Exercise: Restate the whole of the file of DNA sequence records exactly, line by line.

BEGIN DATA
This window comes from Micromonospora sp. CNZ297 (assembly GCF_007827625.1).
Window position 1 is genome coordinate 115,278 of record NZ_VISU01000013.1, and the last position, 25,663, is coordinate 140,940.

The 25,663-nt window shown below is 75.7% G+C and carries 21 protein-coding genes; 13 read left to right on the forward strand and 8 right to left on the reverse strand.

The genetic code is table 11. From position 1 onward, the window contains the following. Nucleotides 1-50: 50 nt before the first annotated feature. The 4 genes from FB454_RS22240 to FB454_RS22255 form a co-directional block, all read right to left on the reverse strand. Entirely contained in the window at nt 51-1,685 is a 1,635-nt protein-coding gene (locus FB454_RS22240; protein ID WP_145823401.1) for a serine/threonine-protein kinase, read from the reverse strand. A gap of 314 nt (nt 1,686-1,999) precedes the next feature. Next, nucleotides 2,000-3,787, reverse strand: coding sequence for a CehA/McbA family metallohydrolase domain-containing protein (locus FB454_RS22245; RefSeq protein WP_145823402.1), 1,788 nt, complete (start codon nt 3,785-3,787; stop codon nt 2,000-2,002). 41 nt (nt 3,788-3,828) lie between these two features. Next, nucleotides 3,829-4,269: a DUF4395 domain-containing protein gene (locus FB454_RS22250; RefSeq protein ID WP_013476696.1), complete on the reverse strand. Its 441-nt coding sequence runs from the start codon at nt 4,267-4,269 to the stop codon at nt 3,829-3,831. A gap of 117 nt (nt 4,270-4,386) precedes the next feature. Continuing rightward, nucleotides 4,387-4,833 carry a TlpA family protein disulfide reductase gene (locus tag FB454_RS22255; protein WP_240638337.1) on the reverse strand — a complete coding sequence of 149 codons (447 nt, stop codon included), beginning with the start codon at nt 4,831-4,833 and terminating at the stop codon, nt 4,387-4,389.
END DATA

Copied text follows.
This window comes from Micromonospora sp. CNZ297 (assembly GCF_007827625.1).
Window position 1 is genome coordinate 115,278 of record NZ_VISU01000013.1, and the last position, 25,663, is coordinate 140,940.

The 25,663-nt window shown below is 75.7% G+C and carries 21 protein-coding genes; 13 read left to right on the forward strand and 8 right to left on the reverse strand.

The genetic code is table 11. From position 1 onward, the window contains the following. Nucleotides 1-50: 50 nt before the first annotated feature. The 4 genes from FB454_RS22240 to FB454_RS22255 form a co-directional block, all read right to left on the reverse strand. Entirely contained in the window at nt 51-1,685 is a 1,635-nt protein-coding gene (locus FB454_RS22240; protein ID WP_145823401.1) for a serine/threonine-protein kinase, read from the reverse strand. A gap of 314 nt (nt 1,686-1,999) precedes the next feature. Next, nucleotides 2,000-3,787, reverse strand: coding sequence for a CehA/McbA family metallohydrolase domain-containing protein (locus FB454_RS22245; RefSeq protein WP_145823402.1), 1,788 nt, complete (start codon nt 3,785-3,787; stop codon nt 2,000-2,002). 41 nt (nt 3,788-3,828) lie between these two features. Next, nucleotides 3,829-4,269: a DUF4395 domain-containing protein gene (locus FB454_RS22250; RefSeq protein ID WP_013476696.1), complete on the reverse strand. Its 441-nt coding sequence runs from the start codon at nt 4,267-4,269 to the stop codon at nt 3,829-3,831. A gap of 117 nt (nt 4,270-4,386) precedes the next feature. Continuing rightward, nucleotides 4,387-4,833 carry a TlpA family protein disulfide reductase gene (locus tag FB454_RS22255; protein WP_240638337.1) on the reverse strand — a complete coding sequence of 149 codons (447 nt, stop codon included), beginning with the start codon at nt 4,831-4,833 and terminating at the stop codon, nt 4,387-4,389.